Although becoming more and more of a backpacker destination, this area also contains some hidden gems. Dozens of ethnic minorities, each with their own bizarrely psychedelic traditional dress, can be visited in villages or spotted at regional markets. Somehow only the least interesting of these tribal markets have made their way into the pages of the Lonely Planet, while all the most exotic ones with the most spectacularly dressed ethnic minorities remain almost completely unknown.
The main points of access for South West China are Kunming for Yunnan Province, Guilin or Nanning for Guangxi Province, Kaili or Guiyang for Guizhou Province, Chengdu for Sichuan Province or Xining for Qinghai Province. All are between 1 and 2 days train ride from Beijing and Shanghai, although there are also fairly inexpensive flights sometimes.
Yunnan and Guizhou are the best places for visiting colourful ethnic minorities, many of which can also be found in other neighbouring South-East Asian countries such as Vietnam, Laos and Burma. Their languages are unrelated to Chinese, they follow ancient animistic religions, they have mind-bogglingly colourful traditional dress that many wear every day and a lot are engaged in traditional and even nomadic livelihoods. Some of them number in the tens of millions.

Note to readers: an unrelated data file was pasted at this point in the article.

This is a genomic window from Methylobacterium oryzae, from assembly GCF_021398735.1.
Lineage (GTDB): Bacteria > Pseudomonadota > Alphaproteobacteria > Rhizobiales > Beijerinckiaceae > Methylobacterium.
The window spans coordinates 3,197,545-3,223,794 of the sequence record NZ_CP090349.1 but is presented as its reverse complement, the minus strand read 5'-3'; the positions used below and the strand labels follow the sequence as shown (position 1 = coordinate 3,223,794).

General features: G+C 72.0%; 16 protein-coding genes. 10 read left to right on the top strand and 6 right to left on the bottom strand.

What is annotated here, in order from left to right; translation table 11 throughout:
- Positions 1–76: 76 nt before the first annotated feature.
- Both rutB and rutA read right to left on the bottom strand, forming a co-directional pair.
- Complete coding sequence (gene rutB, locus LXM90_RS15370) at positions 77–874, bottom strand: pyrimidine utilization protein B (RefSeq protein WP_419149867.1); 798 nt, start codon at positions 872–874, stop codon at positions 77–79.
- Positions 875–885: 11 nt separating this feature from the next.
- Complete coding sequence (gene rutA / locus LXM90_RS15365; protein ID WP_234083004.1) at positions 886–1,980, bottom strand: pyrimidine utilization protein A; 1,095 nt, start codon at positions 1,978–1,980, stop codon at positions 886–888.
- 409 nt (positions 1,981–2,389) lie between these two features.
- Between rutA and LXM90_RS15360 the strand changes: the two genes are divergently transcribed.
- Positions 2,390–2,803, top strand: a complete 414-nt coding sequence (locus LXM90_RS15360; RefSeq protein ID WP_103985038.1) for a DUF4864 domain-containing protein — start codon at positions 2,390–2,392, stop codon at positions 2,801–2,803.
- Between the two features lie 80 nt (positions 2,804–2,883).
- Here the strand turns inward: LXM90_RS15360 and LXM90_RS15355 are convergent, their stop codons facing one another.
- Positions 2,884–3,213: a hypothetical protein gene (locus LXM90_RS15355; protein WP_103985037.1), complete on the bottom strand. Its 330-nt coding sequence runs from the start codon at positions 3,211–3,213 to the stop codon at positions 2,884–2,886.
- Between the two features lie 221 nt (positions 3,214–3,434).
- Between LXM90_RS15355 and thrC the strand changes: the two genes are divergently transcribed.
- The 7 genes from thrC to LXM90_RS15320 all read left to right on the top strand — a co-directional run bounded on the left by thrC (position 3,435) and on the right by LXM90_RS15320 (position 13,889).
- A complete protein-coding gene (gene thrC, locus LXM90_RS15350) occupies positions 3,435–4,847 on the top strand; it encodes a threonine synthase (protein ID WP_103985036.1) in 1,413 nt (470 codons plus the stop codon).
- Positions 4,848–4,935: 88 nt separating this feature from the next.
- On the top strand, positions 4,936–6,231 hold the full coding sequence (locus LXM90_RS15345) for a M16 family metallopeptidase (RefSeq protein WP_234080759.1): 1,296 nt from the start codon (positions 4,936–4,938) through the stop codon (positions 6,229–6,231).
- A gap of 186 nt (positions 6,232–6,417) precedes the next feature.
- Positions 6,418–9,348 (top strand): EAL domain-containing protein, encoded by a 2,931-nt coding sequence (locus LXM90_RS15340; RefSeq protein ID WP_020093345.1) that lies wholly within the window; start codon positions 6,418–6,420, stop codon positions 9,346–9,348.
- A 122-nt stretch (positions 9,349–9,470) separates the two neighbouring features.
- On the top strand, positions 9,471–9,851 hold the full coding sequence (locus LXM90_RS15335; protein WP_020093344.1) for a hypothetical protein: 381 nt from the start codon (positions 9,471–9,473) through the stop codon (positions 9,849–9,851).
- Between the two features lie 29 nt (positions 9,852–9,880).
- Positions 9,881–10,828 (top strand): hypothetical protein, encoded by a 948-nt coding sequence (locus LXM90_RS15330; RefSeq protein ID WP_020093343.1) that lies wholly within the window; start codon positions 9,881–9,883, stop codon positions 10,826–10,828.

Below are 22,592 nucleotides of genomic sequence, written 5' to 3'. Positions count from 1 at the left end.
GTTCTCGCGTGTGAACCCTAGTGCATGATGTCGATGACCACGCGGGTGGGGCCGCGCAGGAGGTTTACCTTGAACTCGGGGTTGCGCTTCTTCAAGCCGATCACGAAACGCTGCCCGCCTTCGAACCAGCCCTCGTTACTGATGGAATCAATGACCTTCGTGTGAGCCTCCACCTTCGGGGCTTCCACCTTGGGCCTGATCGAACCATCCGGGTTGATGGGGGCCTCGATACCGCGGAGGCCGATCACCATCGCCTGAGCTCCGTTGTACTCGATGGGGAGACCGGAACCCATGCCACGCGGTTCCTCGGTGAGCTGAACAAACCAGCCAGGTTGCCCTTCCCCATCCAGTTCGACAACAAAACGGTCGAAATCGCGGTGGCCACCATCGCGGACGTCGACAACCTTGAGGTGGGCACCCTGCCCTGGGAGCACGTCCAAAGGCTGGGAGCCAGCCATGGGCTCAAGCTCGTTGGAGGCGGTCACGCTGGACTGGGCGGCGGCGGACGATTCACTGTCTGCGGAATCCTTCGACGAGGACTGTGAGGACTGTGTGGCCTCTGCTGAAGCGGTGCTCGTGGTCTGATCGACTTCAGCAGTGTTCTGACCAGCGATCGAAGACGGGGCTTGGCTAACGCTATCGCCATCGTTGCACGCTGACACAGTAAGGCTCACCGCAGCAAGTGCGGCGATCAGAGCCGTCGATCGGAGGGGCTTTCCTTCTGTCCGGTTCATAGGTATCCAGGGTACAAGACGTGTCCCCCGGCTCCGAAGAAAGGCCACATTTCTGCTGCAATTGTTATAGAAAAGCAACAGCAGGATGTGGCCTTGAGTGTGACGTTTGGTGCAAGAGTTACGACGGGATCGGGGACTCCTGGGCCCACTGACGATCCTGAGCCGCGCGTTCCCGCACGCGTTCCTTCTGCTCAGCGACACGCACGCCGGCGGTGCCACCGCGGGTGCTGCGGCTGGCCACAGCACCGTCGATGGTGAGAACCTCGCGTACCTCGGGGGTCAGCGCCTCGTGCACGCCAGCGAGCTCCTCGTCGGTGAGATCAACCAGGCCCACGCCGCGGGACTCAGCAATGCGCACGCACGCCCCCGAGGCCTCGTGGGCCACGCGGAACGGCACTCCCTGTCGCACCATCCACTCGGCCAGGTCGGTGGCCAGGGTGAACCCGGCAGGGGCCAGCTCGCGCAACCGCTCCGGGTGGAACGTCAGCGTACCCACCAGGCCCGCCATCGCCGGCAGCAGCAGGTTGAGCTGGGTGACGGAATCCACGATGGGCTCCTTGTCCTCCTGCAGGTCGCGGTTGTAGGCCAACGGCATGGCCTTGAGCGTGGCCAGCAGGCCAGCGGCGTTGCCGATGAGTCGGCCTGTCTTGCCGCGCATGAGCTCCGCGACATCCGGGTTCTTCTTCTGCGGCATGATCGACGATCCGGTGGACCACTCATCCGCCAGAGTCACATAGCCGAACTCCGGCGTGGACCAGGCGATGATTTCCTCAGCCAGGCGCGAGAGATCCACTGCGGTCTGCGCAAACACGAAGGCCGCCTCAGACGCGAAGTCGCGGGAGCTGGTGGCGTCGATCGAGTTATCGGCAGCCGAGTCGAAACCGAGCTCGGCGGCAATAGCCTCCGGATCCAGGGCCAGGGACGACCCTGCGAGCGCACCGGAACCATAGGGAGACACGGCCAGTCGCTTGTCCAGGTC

Sichuan and Qinghai formed part of historic Tibet and in many parts Tibetan culture has been better preserved than in the Tibetan Autonomous Region itself.
Guangxi is notable for its well preserved traditional architecture in the form of Drum Towers and Wind and Rain Bridges.
No one here speaks any English, except for the staff in backpacker hostels in the cities. Unless you want to book an organised tour through them (which will not take you to the most interesting places) then you will either need some Chinese language or the willingness and persistence to get around by miming and the use of hand gestures alone.
Click here for my blog about the train journey from Shanghai to Kunming in Yunnan Province and my time spent in Kunming. It’s 1681 words and 24 photos.